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This is a year-month-day method for the calendar_start() and calendar_end() generics. They adjust components of a calendar to the start or end of a specified precision.

Usage

# S3 method for clock_year_month_day
calendar_start(x, precision)

# S3 method for clock_year_month_day
calendar_end(x, precision)

Arguments

x

[clock_year_month_day]

A year-month-day vector.

precision

[character(1)]

One of:

  • "year"

  • "month"

  • "day"

  • "hour"

  • "minute"

  • "second"

  • "millisecond"

  • "microsecond"

  • "nanosecond"

Value

x at the same precision, but with some components altered to be at the boundary value.

Examples

# Hour precision
x <- year_month_day(2019, 2:4, 5, 6)
x
#> <year_month_day<hour>[3]>
#> [1] "2019-02-05T06" "2019-03-05T06" "2019-04-05T06"

# Compute the start of the month
calendar_start(x, "month")
#> <year_month_day<hour>[3]>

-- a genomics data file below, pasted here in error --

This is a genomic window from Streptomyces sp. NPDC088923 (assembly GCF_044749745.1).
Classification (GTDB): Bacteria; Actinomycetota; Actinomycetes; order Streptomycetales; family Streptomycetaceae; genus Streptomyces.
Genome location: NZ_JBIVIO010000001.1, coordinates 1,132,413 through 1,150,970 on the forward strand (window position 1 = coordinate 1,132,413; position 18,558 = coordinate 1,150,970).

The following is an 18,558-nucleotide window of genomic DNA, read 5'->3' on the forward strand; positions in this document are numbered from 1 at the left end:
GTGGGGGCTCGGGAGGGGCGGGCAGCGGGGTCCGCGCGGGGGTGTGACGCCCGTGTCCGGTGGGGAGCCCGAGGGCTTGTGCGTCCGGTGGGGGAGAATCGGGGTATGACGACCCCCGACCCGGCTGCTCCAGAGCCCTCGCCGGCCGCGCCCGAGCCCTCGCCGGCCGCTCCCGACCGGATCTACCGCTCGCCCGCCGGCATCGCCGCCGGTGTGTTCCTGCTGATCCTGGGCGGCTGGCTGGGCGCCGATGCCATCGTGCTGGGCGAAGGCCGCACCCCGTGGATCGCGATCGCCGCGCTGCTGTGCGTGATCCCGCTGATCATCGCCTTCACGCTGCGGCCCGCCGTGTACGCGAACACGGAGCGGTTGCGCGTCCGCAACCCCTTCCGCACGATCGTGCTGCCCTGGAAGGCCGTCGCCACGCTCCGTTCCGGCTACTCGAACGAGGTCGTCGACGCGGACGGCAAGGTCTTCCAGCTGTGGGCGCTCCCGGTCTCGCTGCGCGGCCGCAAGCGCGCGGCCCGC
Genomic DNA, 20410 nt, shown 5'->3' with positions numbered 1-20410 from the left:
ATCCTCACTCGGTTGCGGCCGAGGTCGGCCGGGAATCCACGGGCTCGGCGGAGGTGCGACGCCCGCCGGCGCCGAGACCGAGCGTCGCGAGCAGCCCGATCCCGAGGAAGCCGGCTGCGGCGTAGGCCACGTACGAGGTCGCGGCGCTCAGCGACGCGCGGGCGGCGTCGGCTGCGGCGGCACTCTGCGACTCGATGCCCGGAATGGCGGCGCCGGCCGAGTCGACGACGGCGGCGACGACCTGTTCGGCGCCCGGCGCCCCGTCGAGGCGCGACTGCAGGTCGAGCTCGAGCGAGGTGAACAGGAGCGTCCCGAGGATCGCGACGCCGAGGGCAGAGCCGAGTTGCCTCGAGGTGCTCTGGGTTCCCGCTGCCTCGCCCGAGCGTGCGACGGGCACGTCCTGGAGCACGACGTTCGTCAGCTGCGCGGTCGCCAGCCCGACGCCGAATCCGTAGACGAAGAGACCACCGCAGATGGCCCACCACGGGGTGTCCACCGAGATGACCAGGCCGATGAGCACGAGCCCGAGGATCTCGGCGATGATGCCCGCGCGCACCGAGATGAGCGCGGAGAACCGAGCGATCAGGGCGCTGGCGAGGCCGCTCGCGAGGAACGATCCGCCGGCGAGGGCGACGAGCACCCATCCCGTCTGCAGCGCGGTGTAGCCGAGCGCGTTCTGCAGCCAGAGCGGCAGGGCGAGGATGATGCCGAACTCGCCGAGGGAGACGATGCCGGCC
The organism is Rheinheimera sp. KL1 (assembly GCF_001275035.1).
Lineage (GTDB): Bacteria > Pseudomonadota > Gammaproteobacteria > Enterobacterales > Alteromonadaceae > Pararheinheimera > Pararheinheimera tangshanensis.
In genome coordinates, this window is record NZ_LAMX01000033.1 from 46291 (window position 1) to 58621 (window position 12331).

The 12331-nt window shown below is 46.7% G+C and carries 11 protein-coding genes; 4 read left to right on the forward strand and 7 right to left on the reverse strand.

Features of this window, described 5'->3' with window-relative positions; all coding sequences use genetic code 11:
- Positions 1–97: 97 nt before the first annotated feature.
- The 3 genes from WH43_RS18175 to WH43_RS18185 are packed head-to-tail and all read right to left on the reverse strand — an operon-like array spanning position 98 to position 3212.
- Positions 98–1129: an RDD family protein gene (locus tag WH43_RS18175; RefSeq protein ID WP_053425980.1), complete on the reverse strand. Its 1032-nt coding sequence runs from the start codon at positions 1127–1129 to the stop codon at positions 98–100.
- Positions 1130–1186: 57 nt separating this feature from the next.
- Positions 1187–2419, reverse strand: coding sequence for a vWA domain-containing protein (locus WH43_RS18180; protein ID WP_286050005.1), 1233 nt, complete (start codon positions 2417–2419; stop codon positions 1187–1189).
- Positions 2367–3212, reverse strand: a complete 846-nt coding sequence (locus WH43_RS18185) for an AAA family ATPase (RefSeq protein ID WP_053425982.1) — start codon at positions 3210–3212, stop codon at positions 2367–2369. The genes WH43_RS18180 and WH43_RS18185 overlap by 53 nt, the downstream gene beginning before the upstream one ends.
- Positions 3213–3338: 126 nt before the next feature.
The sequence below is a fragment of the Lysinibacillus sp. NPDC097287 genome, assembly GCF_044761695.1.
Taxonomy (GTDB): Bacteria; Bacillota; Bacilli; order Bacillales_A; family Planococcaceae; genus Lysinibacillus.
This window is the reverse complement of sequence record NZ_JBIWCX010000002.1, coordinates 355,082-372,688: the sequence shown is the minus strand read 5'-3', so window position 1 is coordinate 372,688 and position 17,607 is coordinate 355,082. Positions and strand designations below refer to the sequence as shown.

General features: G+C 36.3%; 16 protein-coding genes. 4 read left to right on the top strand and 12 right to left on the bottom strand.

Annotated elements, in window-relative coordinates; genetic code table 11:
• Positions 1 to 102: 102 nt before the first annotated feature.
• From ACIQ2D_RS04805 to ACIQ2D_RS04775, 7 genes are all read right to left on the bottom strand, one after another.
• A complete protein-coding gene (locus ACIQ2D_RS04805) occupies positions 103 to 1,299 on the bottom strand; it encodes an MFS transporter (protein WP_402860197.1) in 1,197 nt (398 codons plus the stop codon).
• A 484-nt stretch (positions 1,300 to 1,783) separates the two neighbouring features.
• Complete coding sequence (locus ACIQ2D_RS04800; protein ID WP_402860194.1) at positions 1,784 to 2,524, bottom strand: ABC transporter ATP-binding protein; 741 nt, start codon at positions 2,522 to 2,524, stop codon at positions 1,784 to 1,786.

#> [1] "2019-02-01T00" "2019-03-01T00" "2019-04-01T00"

# Or the end of the month, notice that the hour value is adjusted as well
calendar_end(x, "month")
#> <year_month_day<hour>[3]>
#> [1] "2019-02-28T23" "2019-03-31T23" "2019-04-30T23"

# Compare that with just setting the day of the month to `"last"`, which
# doesn't adjust any other components
set_day(x, "last")
#> <year_month_day<hour>[3]>
#> [1] "2019-02-28T06" "2019-03-31T06" "2019-04-30T06"

# You can't compute the start / end at a more precise precision than
# the input is at
try(calendar_start(x, "second"))
#> Error in calendar_start_end_checks(x, x_precision, precision, "start") : 
#>   Can't compute the start of `x` (hour) at a more precise precision (second).